James Bond's metal-toothed nemesis Richard Kiel dies at 74

Goodbye, Jaws

Obituary Richard Kiel, the actor who played imposing metal-toothed henchman Jaws in two James Bond films, has died aged 74.

Kiel appeared in the Roger Moore maritime and space capers The Spy Who Loved Me in 1977 and Moonraker, two years later.

His character joined a very short list of competent adversaries to grapple with and give HM’s best agent a sound thrashing before the story was over.

In The Spy Who Loved Me, Bond only broke free of a Jaws death grip by jamming the business end of a broken electric lamp into the assassin's metal mouth to stun him.

To that list, you can add Auric Goldfinger’s henchman Odd Job and Rosa Kleb’s cunning SPECTRE assassin Red Grant.

But unlike these two, his character earned the rare distinction – reserved for just Bond, his good-guy team and Ernst Stavro Blofeld – of appearing in more than one Bond storyline.

Born on 13 September, 1939, Kiel began acting in the 1950s, appearing in a string of minor roles and on sci-fi classic the Twilight Zone. He took on the role of the The Hulk before being replaced by Lou Ferrigno, after Kiel was deemed not to have the right physique for the part.

But it was as monstrous enforcer and assassin for not one but two villains with designs on global domination that propelled him to fame.

And it wasn’t just his stature at 7ft and 2 inches and threat of death by gnashing that helped Kiel’s Jaws stand out. It was the light sense of camp, too.

Jaws survived a number of experiences that would have broken lesser men, including being hit by a van, thrown from a moving train and careening off a cliffs, each time getting up and walking away. Bond’s producers have a reputation for riding memes, and The Spy Who Loved Me and Jaws appeared after Steven Spielberg-produced Jaws appeared in theatres in 1975.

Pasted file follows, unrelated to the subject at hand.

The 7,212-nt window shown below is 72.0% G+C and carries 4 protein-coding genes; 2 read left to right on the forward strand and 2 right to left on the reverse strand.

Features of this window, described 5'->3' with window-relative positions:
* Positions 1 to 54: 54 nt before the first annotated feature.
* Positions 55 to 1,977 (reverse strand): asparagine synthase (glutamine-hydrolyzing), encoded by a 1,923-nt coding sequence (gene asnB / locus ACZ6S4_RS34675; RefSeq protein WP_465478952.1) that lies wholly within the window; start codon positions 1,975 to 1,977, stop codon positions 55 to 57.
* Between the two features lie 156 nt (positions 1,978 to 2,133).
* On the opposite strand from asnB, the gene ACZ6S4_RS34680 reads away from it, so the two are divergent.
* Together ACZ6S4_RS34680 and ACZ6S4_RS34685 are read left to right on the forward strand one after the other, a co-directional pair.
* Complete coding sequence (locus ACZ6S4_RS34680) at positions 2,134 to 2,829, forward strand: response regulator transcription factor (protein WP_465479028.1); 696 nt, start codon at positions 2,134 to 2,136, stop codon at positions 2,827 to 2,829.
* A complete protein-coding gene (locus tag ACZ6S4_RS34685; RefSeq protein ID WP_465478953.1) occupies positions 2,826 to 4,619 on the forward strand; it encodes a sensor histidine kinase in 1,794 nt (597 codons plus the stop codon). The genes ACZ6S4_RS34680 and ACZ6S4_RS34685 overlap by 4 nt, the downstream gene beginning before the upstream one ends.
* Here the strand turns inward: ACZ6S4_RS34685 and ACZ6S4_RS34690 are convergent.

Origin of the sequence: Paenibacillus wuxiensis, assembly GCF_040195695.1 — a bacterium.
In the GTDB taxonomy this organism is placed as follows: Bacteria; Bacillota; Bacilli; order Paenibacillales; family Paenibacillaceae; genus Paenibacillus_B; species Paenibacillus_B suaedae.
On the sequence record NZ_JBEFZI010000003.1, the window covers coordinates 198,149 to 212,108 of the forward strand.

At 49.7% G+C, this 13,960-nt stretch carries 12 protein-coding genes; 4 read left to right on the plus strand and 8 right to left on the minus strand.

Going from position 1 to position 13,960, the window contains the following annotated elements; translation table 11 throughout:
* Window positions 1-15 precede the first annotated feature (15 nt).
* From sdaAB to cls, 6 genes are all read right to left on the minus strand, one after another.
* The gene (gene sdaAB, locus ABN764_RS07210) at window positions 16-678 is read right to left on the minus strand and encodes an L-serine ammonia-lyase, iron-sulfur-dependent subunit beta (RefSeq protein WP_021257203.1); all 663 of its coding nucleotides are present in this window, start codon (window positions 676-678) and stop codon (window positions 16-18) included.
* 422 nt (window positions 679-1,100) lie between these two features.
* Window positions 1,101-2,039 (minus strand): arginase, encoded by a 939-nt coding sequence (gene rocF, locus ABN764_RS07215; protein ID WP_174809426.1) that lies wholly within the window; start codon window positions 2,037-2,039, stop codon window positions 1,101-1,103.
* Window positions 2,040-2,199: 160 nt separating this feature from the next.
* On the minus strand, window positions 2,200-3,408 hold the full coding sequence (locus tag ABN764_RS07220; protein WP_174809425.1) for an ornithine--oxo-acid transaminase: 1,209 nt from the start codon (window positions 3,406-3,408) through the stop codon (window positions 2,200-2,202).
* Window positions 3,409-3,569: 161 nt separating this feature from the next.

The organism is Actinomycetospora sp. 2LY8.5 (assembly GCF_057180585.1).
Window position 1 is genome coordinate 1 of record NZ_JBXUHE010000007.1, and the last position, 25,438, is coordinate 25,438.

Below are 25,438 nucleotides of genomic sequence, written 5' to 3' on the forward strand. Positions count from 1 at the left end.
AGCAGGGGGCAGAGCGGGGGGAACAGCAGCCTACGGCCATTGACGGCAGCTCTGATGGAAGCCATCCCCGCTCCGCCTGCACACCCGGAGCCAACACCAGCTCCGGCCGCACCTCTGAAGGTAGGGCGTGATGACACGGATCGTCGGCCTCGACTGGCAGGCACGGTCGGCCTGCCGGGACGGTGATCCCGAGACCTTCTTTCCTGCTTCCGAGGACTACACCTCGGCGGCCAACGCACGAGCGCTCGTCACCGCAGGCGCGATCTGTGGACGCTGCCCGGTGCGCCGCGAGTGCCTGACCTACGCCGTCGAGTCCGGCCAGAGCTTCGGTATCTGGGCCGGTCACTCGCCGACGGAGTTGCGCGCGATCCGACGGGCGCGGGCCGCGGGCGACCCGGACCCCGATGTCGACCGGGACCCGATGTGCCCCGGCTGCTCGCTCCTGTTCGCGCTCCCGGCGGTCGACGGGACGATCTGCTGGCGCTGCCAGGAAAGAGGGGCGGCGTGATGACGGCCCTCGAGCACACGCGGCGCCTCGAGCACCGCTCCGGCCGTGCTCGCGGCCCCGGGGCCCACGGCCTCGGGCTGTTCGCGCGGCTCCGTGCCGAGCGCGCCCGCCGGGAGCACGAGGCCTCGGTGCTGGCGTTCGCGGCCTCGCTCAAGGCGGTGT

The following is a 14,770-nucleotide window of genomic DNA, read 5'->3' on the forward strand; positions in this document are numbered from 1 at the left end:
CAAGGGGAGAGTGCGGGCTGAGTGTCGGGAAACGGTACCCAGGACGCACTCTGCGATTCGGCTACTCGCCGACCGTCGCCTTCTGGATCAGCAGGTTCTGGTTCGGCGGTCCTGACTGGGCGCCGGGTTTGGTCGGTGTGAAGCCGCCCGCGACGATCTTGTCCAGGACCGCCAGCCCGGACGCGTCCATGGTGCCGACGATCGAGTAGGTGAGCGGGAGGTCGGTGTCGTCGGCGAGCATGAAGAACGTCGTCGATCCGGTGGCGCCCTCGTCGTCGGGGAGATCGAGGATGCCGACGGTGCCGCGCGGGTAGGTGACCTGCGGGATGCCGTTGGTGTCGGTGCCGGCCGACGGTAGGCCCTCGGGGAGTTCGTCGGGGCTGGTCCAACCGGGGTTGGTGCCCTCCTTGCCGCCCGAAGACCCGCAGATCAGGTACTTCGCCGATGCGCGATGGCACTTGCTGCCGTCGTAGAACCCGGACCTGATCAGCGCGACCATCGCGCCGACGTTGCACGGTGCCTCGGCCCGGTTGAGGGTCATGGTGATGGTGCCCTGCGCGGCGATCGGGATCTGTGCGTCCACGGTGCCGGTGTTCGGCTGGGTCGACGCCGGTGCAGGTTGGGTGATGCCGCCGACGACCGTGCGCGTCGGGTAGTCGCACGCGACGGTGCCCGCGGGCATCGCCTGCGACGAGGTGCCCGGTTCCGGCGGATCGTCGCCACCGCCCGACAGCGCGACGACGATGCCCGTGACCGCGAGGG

In The Spy Who Loved Me, Jaws battles a shark.

In Moonraker, he survives falling several thousand feet after accidentally disabling his own parachute, being saved by a circus tent roof and trapeze net.

He finds love in Moonraker with the tiny, Heidi-haired Dolly who opens up his soft side. The pair are last seen hurtling to Earth in a section of Hugo Drax’s doomed space station, popping a bottle of champagne saying: “Well, here’s to us,” his only spoken words in Bond. As the credits rolled, we were told the US Navy picked up the pair.

Jaws was inspired by Bond creator Ian Fleming’s description of a crook named Horror with steel-capped teeth who appeared in the novel, The Spy Who Loved Me.

Kiel reckons he managed to convince the makers of the film to give Jaws some human touches to counteract the fact he used his teeth to kill people.

As Kiel pointed out in this interview, here, Jaws became too likeable to kill off and he was resurrected for a second outing in Moonraker.

At more than seven feet, though, Kiel wasn't a shoo-in for Jaws, and Bond uber producer Albert R "Cubby" Broccoli has also considered green-cross-code-man and Darth-Vader body David Prowse for the part. Kiel pitched that who ever played Jaws should show him as more than a remorseless killer and as a man afflicted with human sensibilities. Broccoli seems to have gone for this.

Among his other films, Kiel appeared in The Longest Yard, Cannonball Run II, Force 10 from Navarone, Inspector Gadget and was the voice of Vlad in Tangled. ®

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